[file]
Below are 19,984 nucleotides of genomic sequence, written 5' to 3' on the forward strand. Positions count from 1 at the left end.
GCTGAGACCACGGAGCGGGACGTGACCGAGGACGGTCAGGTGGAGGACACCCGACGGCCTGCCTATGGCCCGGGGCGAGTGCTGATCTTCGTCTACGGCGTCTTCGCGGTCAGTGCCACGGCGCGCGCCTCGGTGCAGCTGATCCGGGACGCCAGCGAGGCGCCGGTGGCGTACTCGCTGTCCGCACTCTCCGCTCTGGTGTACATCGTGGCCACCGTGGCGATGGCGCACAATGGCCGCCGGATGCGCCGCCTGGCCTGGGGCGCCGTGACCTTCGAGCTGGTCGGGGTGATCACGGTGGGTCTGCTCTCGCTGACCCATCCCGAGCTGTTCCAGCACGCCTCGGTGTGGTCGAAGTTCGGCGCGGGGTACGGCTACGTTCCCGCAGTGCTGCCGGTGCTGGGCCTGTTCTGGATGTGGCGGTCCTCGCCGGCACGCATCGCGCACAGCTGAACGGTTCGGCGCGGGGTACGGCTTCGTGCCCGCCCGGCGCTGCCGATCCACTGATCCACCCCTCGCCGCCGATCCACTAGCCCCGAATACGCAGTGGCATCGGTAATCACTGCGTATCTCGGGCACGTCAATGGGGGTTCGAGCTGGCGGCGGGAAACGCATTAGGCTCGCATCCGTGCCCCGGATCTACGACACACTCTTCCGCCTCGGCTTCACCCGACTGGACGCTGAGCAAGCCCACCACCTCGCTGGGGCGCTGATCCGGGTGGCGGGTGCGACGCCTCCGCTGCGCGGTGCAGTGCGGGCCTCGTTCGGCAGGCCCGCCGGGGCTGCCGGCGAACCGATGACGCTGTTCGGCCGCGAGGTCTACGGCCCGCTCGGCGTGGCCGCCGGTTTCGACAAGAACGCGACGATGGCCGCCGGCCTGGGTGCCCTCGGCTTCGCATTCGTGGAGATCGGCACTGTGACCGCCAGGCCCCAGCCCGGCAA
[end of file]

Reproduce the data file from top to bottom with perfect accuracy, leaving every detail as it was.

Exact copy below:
Below are 19,984 nucleotides of genomic sequence, written 5' to 3' on the forward strand. Positions count from 1 at the left end.
GCTGAGACCACGGAGCGGGACGTGACCGAGGACGGTCAGGTGGAGGACACCCGACGGCCTGCCTATGGCCCGGGGCGAGTGCTGATCTTCGTCTACGGCGTCTTCGCGGTCAGTGCCACGGCGCGCGCCTCGGTGCAGCTGATCCGGGACGCCAGCGAGGCGCCGGTGGCGTACTCGCTGTCCGCACTCTCCGCTCTGGTGTACATCGTGGCCACCGTGGCGATGGCGCACAATGGCCGCCGGATGCGCCGCCTGGCCTGGGGCGCCGTGACCTTCGAGCTGGTCGGGGTGATCACGGTGGGTCTGCTCTCGCTGACCCATCCCGAGCTGTTCCAGCACGCCTCGGTGTGGTCGAAGTTCGGCGCGGGGTACGGCTACGTTCCCGCAGTGCTGCCGGTGCTGGGCCTGTTCTGGATGTGGCGGTCCTCGCCGGCACGCATCGCGCACAGCTGAACGGTTCGGCGCGGGGTACGGCTTCGTGCCCGCCCGGCGCTGCCGATCCACTGATCCACCCCTCGCCGCCGATCCACTAGCCCCGAATACGCAGTGGCATCGGTAATCACTGCGTATCTCGGGCACGTCAATGGGGGTTCGAGCTGGCGGCGGGAAACGCATTAGGCTCGCATCCGTGCCCCGGATCTACGACACACTCTTCCGCCTCGGCTTCACCCGACTGGACGCTGAGCAAGCCCACCACCTCGCTGGGGCGCTGATCCGGGTGGCGGGTGCGACGCCTCCGCTGCGCGGTGCAGTGCGGGCCTCGTTCGGCAGGCCCGCCGGGGCTGCCGGCGAACCGATGACGCTGTTCGGCCGCGAGGTCTACGGCCCGCTCGGCGTGGCCGCCGGTTTCGACAAGAACGCGACGATGGCCGCCGGCCTGGGTGCCCTCGGCTTCGCATTCGTGGAGATCGGCACTGTGACCGCCAGGCCCCAGCCCGGCAA